U.N. secretary general Kofi Annan. I became the U.N. envoy for the tsunami restoration efforts; George did the same thing in Pakistan after the earthquake there.
1981: Dumbest mistake: paid for roads by car tag fees
Bill decided that road-building was a way to drag the state toward modernity in at least one way. It would be his signature issue. Arkansas roads were a disaster, undermining the economic future of the state, which was heavily dependent on trucking.
But to fund $3.3 billion in highway & road improvements, he unwisely gave lobbyists for the trucking & poultry industries a dominant hand in devising a formula for additional taxes on car license fees. The fees would be based on weight, not value, of a
registered vehicle. Thus, in a state full of old pickups & junkers, the less-well-off generally paid higher tax fees than the swells who drove around in faster, newer, lighter, costlier cars.
“I could sign the bill into law and have a good road
program paid for in an unfair way, or veto it and have no road program at all. I signed the bill. It was the single dumbest mistake I ever made in politics until 1994 when I agreed to ask for a special prosecutor in the Whitewater case,” said Bill.
Imposed 608 pages of ergonomic rules in final days in office
Several days before he left office, Bill Clinton imposed a full 608 pages of “ergonomic” rules, aimed at complaints of repetitive motion injuries that saddled business with compliance nightmares. The SBA estimated that the ergonomics rules would have cos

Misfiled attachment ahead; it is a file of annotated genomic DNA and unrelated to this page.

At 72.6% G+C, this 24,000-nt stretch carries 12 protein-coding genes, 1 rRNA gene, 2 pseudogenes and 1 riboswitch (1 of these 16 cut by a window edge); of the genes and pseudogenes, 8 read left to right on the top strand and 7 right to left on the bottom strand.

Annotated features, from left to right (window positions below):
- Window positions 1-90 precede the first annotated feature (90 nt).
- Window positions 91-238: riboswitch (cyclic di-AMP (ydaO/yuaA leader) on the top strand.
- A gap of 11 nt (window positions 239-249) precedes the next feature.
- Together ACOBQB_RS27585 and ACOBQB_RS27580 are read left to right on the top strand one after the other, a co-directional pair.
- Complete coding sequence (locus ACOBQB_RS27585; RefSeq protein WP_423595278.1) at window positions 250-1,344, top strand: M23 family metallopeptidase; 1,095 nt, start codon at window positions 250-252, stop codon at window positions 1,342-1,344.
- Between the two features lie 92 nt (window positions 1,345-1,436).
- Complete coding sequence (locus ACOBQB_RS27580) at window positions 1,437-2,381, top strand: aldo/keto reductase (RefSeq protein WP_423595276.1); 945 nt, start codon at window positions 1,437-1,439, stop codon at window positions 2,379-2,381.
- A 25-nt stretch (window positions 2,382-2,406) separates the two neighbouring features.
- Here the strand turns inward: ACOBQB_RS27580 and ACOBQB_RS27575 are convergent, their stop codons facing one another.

American businesses $60 to $100 billion a year. These rules would have opened the door for government inspectors to intrude on those who work at home. Fortunately, Congress repealed the ergonomic rules soon after Pres. Clinton left the White House.
Source: The Final Days, by Barbara Olson, p. 89
, Oct 25, 2001
Lowered arsenic levels in drinking water
Clinton’s EPA worked feverishly in January 2001 with environmental groups and farm worker unions to produce new regulations for the first time in
60 years, to require substantially lower quantities of arsenic, a naturally occurring substance, in drinking water. The new rule reduced the standard from 59 parts per billion to 10 parts per billion.
Source: The Final Days, by Barbara Olson, p. 89
, Oct 25, 2001
False choice between economy and environment
From our inner cities to our pristine wild lands, we have worked hard to ensure that every American has a clean and healthy environment. We’ve rid hundreds of neighborhoods of toxic waste dumps, and taken the most dramatic
steps in a generation to clean the air we breathe. We have made record investments in science and technology to protect future generations from the threat of global warming. We’ve worked to protect and restore our most
glorious natural resources, from the Florida Everglades to California’s redwoods to Yellowstone. And we have, I hope,
finally put to rest the false choice between the economy and the environment, for we have the strongest economy perhaps in our history, with a cleaner environment.
Source: WhiteHouse.gov web site
, Jan 11, 2000
Throw corporate polluters in jail
Promise: To enforce environmental laws with jail terms for corporate polluters when necessary.
Status: Over 200 criminal environmental cases were referred in FY94. Criminal charges were brought against 250 individual and corporate defendants with
99 years in jail sentences and $36.8 million in criminal fines assessed that year. In fall of 1995, the EPA was forced to raise the standards of cases that it will prosecute to "significant and egregious cases" because of scarce resources.